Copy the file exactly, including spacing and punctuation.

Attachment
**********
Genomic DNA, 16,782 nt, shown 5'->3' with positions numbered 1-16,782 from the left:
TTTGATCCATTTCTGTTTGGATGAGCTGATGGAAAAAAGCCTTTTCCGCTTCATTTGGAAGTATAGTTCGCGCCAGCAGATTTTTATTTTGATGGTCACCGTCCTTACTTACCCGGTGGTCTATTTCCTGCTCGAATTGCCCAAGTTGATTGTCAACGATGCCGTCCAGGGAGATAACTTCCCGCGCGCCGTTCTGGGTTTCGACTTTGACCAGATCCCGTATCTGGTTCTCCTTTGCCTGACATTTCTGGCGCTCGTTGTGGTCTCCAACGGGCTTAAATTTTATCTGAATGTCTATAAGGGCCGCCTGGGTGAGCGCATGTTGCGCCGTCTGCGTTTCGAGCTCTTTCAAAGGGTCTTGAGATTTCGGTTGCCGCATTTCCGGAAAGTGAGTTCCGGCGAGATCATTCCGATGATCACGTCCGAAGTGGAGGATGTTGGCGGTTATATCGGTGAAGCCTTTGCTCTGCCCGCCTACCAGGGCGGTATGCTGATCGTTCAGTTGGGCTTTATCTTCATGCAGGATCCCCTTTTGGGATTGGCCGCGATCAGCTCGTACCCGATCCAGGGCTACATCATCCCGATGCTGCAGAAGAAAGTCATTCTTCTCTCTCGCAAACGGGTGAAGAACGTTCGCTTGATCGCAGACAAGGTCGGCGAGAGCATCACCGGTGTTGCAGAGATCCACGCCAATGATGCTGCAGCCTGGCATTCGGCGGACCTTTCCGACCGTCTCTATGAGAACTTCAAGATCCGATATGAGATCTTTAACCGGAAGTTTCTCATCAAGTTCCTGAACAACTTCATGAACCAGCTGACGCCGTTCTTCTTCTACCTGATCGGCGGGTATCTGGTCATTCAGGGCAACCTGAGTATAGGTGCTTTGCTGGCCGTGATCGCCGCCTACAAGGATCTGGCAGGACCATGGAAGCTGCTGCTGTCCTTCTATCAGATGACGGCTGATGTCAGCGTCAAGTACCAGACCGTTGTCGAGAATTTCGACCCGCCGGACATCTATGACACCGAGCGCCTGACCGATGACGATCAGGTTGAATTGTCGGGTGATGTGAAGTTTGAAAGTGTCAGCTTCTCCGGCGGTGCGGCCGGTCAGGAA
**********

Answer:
Genomic DNA, 16,782 nt, shown 5'->3' with positions numbered 1-16,782 from the left:
TTTGATCCATTTCTGTTTGGATGAGCTGATGGAAAAAAGCCTTTTCCGCTTCATTTGGAAGTATAGTTCGCGCCAGCAGATTTTTATTTTGATGGTCACCGTCCTTACTTACCCGGTGGTCTATTTCCTGCTCGAATTGCCCAAGTTGATTGTCAACGATGCCGTCCAGGGAGATAACTTCCCGCGCGCCGTTCTGGGTTTCGACTTTGACCAGATCCCGTATCTGGTTCTCCTTTGCCTGACATTTCTGGCGCTCGTTGTGGTCTCCAACGGGCTTAAATTTTATCTGAATGTCTATAAGGGCCGCCTGGGTGAGCGCATGTTGCGCCGTCTGCGTTTCGAGCTCTTTCAAAGGGTCTTGAGATTTCGGTTGCCGCATTTCCGGAAAGTGAGTTCCGGCGAGATCATTCCGATGATCACGTCCGAAGTGGAGGATGTTGGCGGTTATATCGGTGAAGCCTTTGCTCTGCCCGCCTACCAGGGCGGTATGCTGATCGTTCAGTTGGGCTTTATCTTCATGCAGGATCCCCTTTTGGGATTGGCCGCGATCAGCTCGTACCCGATCCAGGGCTACATCATCCCGATGCTGCAGAAGAAAGTCATTCTTCTCTCTCGCAAACGGGTGAAGAACGTTCGCTTGATCGCAGACAAGGTCGGCGAGAGCATCACCGGTGTTGCAGAGATCCACGCCAATGATGCTGCAGCCTGGCATTCGGCGGACCTTTCCGACCGTCTCTATGAGAACTTCAAGATCCGATATGAGATCTTTAACCGGAAGTTTCTCATCAAGTTCCTGAACAACTTCATGAACCAGCTGACGCCGTTCTTCTTCTACCTGATCGGCGGGTATCTGGTCATTCAGGGCAACCTGAGTATAGGTGCTTTGCTGGCCGTGATCGCCGCCTACAAGGATCTGGCAGGACCATGGAAGCTGCTGCTGTCCTTCTATCAGATGACGGCTGATGTCAGCGTCAAGTACCAGACCGTTGTCGAGAATTTCGACCCGCCGGACATCTATGACACCGAGCGCCTGACCGATGACGATCAGGTTGAATTGTCGGGTGATGTGAAGTTTGAAAGTGTCAGCTTCTCCGGCGGTGCGGCCGGTCAGGAA